well I have tried the longer bolt for the tensioner on the outiside and above the fork. This only gives the chain more leverage and I think even with a tungsten bolt that'd snap or bend. :shock: I did put the old tensioner wheel on and put it inside and above the fork, that worked except the nut holding the tension wheel slipped so I need to rough it up.

    I would really like to run the tensioner on the underside of the fork, due to the fact that it isn't bunching up the chain on the sprocket. I have shortened the chain and It is as low as it can go, but still the chain covers 3/4 of the sprocket.

    Prowler, I think bending would be a good idea, however I now am friends with the welding instructor at WCTC just up the road, so Ill give him a call and if he can't get me into the shop...Ill give you a call.

    So Ill see if the new inside/above fork setup will work.
  8. mikaleno

    mikaleno Member

    Boy, I keep thinking the way to solve this is to remount the back brake lever on the top bracket of the swing arm (re-weld the holder). That way you can run the chain straight back and lose the dreaded tensioner once and for all. That sure would solve a lot of problems..... I don't know, I'm still skulling this out.
  9. Maxx Ported

    Maxx Ported Member

    I machined a rod for the tensioner to mount in front of the wheel to go over the top of the frame, pic will explain:grin:

    Attached Files:

  10. MotorMac

    MotorMac Member


    Get rid of the tensioner altogether,you dont need it. Just remove a link or 2 from your chain, I can see from your bike pics you have lots of horizontal adjustment on your rear fork that you can tighten it no problem by pulling your back wheel back..The tensioners are a constant source of problems and you are better off without it.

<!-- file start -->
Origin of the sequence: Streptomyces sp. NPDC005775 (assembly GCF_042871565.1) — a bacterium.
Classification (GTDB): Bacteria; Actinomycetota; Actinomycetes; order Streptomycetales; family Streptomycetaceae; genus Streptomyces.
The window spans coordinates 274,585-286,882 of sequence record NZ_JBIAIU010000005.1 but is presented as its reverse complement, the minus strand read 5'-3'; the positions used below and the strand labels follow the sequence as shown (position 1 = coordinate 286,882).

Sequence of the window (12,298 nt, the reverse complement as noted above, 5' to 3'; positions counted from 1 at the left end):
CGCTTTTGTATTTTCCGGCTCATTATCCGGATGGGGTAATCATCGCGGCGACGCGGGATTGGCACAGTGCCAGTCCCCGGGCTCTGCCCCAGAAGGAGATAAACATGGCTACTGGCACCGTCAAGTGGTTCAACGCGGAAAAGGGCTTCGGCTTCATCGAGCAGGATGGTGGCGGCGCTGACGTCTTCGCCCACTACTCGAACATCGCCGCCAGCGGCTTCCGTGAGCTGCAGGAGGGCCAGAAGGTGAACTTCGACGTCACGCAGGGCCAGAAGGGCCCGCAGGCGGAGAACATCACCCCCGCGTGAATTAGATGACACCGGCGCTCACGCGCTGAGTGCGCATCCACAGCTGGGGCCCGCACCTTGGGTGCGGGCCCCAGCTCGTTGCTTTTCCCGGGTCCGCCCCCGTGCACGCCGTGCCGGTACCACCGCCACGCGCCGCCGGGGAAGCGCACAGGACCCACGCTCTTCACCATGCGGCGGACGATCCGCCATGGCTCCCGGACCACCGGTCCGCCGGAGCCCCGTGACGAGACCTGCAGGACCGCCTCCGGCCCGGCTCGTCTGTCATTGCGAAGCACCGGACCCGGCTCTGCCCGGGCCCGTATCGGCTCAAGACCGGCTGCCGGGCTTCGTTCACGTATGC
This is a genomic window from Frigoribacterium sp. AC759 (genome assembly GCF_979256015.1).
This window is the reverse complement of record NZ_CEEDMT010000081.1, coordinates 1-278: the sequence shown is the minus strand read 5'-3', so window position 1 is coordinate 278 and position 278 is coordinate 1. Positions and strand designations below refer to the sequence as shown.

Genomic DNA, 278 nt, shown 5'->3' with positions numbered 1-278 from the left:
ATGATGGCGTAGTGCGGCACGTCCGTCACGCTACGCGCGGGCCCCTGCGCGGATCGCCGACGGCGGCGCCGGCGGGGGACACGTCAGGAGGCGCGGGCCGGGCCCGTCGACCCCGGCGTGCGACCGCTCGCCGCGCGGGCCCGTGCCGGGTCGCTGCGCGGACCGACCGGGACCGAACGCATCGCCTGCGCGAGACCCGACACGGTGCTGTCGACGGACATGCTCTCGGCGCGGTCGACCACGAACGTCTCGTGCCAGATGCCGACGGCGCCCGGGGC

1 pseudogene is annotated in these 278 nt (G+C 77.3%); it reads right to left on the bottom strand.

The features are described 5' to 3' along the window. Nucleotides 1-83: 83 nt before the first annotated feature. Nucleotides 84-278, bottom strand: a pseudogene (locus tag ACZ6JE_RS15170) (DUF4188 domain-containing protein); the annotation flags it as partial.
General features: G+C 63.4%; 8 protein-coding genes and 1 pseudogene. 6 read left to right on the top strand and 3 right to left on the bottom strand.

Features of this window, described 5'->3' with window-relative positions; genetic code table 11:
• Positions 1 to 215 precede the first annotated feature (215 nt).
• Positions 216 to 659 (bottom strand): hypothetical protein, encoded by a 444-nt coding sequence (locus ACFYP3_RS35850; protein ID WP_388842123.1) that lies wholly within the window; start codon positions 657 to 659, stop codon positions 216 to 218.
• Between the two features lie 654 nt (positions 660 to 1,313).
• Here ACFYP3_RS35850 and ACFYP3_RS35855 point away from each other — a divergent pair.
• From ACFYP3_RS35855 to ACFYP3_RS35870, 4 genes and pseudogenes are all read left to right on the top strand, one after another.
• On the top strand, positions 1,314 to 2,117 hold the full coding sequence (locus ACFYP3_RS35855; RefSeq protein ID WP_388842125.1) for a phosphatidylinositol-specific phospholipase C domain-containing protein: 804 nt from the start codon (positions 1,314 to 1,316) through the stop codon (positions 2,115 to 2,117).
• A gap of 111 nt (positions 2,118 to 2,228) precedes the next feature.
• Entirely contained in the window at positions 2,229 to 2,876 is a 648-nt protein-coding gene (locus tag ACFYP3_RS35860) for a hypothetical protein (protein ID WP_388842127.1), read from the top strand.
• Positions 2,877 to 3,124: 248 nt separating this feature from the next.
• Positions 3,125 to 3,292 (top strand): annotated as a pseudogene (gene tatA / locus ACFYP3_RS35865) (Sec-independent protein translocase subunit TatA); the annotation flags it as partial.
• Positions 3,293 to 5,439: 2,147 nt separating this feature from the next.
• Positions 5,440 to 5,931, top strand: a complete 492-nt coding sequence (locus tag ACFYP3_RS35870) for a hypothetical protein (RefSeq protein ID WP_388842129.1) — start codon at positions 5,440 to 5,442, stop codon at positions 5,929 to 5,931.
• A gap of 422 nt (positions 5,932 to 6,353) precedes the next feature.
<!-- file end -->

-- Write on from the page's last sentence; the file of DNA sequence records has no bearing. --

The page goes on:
11. mikaleno

    mikaleno Member

    Hmmmm, I guess you're talking to me, (use the quote buttom). I'm running the 36T sprocket and without the tensioner you will hit the bottom of the brake Assembly.
    Last edited: Sep 20, 2008
  12. MotorMac

    MotorMac Member


    Oh, ok see that now, can you put permanent non -adjustable roller on the bar the brakes are mounted on and still use the back wheel to adjust tension?
  13. mikaleno

    mikaleno Member

    Yes, I was thinking of welding a bracket on the swing arm behind the brake, just to hold the roller. That would push the chain away from the brake assembly. You have two chains to contend with so it might be easier to move the engine back or forward to deal with the slack issue.
    Last edited: Sep 20, 2008
  14. Ant27

    Ant27 Member

    I'm really new to building, and I was wondering why he wouldn't just remove links? Would that throw off the ratio or something? Or is it just easier to put the tensioner on?
  15. mikaleno

    mikaleno Member

    Lose It!

    OK, I got fed-up with the tensioner again and it's off. The chain only hits the bottom of the brake a little. The chain runs much better/quieter and less drag. Yes remove the links, that won't change the ratio, sprockets do that. But that will only get you so much adjustment. So I loosen the motor mount in front and pull the engine forward/back a little to get the right tension. Then I put a bolt on both sides of the front mount U-bolt and lock it down. Runs great now!

    Attached Files:

  16. MotorMac

    MotorMac Member


    Good for you Mikaleno!,I think you will find it much easier this way,just a suggestion from looking at the picture is to put 2-3 washers in the bolts where the brake arm is attached to the frame,that should raise the brake arm up and clear of the chain, also you can probably remove some metal from the brake frame bracket with a file or Dremel tool if the chain is hitting that too?
  17. mikaleno

    mikaleno Member

    Hey, not a bad idea! I don't really need much more clearance. Putting on the washer's and a little dremel grinding should do it!

    Thanks' MM, two heads are better than one! :smile::smile:
  18. stude13

    stude13 Active Member

    great discussion.